That said, you have to think this is the end of the road.  Before even stepping foot in the TUF house, Carla owned wins over Felice and Bec, and she took current WSOF champ Jessica Aguilar to a close split decision back in 2011.  Her credentials dwarf Rose’s and her performances on the show only validated them further.  She used sound strategy and timely takedowns en route to winning round after round.  She also showed excellent striking against Jessica, the one area where you might think Rose could catch her.

You can’t rule out Rose snagging something from bottom position considering we’ve seen her do it several times, but Carla just seems too technically sound and patient for that to happen.  Rose projects as a legitimate money making star for the UFC someday.  Just not this Friday.

The pick: Esparza

Esparza v. NamajunasHistory in the making.

Friday, December 12, 2014: It’s the TUF 20 Finale!  Watch it!  Who are you kidding, you know you don’t have anything better to do.

The Ultimate Fighter 20: A Champion Will Be Crowned – Week 11

We’re in the home stretch now, which means it is all action from here on out.  There won’t be much to write about as far as in-house drama goes.  We know all the players, we know their dynamics, and we know what’s at stake.  At this point, all they have to do is roll the balls out.  I, your faithful TUF chronicler, refuse to do the same.  I never take a day off!  (Except, you know, when a take a day or two off before actually posting these).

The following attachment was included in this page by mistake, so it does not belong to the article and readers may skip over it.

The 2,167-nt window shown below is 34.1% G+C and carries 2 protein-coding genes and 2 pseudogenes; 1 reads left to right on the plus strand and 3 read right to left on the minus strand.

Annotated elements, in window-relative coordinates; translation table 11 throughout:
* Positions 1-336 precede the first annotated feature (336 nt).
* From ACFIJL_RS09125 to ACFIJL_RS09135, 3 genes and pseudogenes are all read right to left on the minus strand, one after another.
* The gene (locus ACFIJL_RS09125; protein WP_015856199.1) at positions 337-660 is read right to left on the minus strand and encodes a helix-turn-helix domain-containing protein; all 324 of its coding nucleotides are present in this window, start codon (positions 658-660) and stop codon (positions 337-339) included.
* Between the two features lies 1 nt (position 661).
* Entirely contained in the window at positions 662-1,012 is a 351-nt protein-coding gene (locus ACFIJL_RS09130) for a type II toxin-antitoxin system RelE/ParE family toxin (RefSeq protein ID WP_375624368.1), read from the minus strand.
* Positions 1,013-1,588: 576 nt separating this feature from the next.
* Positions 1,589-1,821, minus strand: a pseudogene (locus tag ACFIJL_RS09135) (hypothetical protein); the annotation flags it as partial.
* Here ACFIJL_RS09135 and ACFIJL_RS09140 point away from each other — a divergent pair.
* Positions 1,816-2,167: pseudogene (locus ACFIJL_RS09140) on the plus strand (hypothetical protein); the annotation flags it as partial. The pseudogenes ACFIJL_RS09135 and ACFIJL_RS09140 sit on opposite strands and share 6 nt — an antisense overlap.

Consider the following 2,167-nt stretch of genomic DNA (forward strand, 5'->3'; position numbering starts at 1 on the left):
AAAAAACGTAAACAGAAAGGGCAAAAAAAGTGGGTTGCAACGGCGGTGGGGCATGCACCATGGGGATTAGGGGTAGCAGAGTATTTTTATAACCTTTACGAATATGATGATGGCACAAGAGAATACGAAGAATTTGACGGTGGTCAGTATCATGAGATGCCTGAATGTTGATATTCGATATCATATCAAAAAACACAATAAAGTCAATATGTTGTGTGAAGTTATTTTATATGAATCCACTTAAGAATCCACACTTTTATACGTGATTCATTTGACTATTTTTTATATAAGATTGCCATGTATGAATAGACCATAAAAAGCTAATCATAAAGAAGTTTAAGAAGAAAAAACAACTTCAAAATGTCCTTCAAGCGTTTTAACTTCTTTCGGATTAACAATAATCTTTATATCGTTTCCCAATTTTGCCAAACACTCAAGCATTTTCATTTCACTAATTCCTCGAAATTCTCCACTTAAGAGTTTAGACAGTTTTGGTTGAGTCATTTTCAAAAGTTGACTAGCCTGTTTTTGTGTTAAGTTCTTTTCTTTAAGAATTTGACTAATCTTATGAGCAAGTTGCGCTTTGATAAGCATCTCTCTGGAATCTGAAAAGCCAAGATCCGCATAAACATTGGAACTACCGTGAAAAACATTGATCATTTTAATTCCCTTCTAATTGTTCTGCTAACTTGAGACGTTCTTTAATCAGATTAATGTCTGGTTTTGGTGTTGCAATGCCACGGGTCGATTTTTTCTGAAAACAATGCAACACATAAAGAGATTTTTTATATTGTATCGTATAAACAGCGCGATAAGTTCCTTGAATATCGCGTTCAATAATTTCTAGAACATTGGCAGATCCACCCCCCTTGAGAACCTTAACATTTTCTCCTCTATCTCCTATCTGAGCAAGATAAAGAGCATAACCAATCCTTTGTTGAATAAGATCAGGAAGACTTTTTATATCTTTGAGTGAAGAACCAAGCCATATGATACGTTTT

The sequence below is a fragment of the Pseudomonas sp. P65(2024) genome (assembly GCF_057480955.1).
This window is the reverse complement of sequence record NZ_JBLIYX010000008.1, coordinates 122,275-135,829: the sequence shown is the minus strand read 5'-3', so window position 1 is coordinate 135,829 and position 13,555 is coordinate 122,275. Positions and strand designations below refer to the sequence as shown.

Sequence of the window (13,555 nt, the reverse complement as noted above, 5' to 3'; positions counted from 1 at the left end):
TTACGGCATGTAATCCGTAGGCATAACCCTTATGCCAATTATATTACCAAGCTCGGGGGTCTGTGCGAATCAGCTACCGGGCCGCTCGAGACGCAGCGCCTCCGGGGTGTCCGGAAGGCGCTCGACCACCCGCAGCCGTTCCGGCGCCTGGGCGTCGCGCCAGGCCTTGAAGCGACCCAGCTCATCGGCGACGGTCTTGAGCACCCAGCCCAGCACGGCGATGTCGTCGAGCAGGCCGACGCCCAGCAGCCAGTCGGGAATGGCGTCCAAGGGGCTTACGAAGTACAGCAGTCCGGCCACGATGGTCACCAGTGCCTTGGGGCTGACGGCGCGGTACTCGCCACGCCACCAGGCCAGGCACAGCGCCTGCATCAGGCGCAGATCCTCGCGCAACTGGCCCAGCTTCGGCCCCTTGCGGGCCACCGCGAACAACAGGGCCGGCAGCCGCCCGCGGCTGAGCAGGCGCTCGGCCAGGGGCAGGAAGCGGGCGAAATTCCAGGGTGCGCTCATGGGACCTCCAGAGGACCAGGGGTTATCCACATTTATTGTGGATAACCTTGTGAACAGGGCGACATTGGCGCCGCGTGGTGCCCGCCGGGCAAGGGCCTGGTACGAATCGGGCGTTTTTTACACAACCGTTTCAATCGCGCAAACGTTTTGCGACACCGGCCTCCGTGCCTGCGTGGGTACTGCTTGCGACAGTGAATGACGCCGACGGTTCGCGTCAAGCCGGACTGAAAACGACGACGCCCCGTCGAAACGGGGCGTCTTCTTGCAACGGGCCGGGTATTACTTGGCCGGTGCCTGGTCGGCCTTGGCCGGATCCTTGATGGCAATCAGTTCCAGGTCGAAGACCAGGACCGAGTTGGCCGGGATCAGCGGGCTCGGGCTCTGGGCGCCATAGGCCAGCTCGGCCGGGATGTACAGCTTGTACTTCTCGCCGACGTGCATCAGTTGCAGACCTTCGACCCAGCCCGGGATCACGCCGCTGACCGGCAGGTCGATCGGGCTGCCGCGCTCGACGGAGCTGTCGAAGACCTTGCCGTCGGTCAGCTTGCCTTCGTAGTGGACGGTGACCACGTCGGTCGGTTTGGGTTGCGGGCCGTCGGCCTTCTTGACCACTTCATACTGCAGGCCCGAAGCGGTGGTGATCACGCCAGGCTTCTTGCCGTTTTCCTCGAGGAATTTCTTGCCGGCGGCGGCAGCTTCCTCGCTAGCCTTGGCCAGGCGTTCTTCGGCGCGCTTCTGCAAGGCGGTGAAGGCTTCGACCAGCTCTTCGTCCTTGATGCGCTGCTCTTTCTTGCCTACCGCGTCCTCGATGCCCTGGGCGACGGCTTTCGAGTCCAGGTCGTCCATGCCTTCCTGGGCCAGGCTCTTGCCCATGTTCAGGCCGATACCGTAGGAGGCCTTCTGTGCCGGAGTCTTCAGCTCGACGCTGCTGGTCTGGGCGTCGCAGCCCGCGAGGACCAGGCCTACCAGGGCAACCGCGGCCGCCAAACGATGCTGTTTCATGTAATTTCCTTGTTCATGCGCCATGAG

Looking back at the season, it started off with a lot of promise that wasn’t entirely fulfilled by the subsequent episodes.  The extra insight into the fighters’ lives and the footage of the Vegas tryouts were thrilling for TUF acolytes like me.  It made me curious to see what other tweaks to the format they might make; as it turns out, not many.  They don’t need to reinvent the wheel every week, but they could at least rotate the tires every now and then.

Thankfully, they were blessed with a cast that is lively enough to spark discussion and interest in the show on their own.  Love them or hate them, this has been a memorable bunch.  Rather than just provide you with two fight recaps, I’ll be using this space to hand out some fictional awards.  Hey, they can’t be any more dubious than making it into the UFC Hall of Fame.

Team Colours

Team Melendez
Team Pettis


Most likeable

JoJo!  I can neither confirm nor deny that this whole awards concept was just an excuse for me to say more nice things about the Scottie Hottie, Joanne Calderwood.  All I know is that I adore everything about her, from the remorse she felt over eating Emily Kagan’s carrots (because she was scheduled to face Emily in the tournament) to her nearly kicking Anthony Pettis’s arm off to her Terminator-esque fighting style.  JoJo never stopped entertaining us and no matter what happens I’m willing to bet that will hold true for the rest of her fighting career.


I can’t stress enough what a huge match-up we have this week in Tecia Torres v. Carla Esparza.  Tecia mentions that Carla is the Invicta Strawweight champion.  Get hyped, lineal title fanatics (I’m looking at you Janecek).

They should send Shannon Knapp a check for laying the groundwork for this fight a year ago.  After Tecia won a decision over Felice Herrig at Invicta 7, she became the de facto title challenger.  The promotion even went as far as to have Carla enter the cage to make it official.  Fortunately, it didn’t result in Rampage/Rashad or Mayhem/Shields antics.

Invicta HistoryThey couldn’t have planned it better.


Most heinous